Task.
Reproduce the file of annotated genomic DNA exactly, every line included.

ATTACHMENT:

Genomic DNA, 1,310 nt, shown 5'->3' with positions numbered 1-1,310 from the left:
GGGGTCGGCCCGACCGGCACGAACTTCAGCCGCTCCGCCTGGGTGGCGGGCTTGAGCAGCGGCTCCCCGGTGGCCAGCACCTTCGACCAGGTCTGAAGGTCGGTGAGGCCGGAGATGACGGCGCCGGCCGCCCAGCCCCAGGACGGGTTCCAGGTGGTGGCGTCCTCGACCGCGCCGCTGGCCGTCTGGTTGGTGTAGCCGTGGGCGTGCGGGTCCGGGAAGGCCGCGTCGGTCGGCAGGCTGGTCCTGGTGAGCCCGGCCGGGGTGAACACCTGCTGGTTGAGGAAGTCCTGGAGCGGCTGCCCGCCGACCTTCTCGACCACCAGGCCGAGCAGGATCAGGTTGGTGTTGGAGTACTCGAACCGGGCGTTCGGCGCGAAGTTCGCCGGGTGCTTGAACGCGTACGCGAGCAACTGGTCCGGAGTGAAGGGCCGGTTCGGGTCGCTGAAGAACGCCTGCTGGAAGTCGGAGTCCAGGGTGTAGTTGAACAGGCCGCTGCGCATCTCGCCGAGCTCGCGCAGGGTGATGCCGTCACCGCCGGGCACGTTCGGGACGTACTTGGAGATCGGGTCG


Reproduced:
Genomic DNA, 1,310 nt, shown 5'->3' with positions numbered 1-1,310 from the left:
GGGGTCGGCCCGACCGGCACGAACTTCAGCCGCTCCGCCTGGGTGGCGGGCTTGAGCAGCGGCTCCCCGGTGGCCAGCACCTTCGACCAGGTCTGAAGGTCGGTGAGGCCGGAGATGACGGCGCCGGCCGCCCAGCCCCAGGACGGGTTCCAGGTGGTGGCGTCCTCGACCGCGCCGCTGGCCGTCTGGTTGGTGTAGCCGTGGGCGTGCGGGTCCGGGAAGGCCGCGTCGGTCGGCAGGCTGGTCCTGGTGAGCCCGGCCGGGGTGAACACCTGCTGGTTGAGGAAGTCCTGGAGCGGCTGCCCGCCGACCTTCTCGACCACCAGGCCGAGCAGGATCAGGTTGGTGTTGGAGTACTCGAACCGGGCGTTCGGCGCGAAGTTCGCCGGGTGCTTGAACGCGTACGCGAGCAACTGGTCCGGAGTGAAGGGCCGGTTCGGGTCGCTGAAGAACGCCTGCTGGAAGTCGGAGTCCAGGGTGTAGTTGAACAGGCCGCTGCGCATCTCGCCGAGCTCGCGCAGGGTGATGCCGTCACCGCCGGGCACGTTCGGGACGTACTTGGAGATCGGGTCG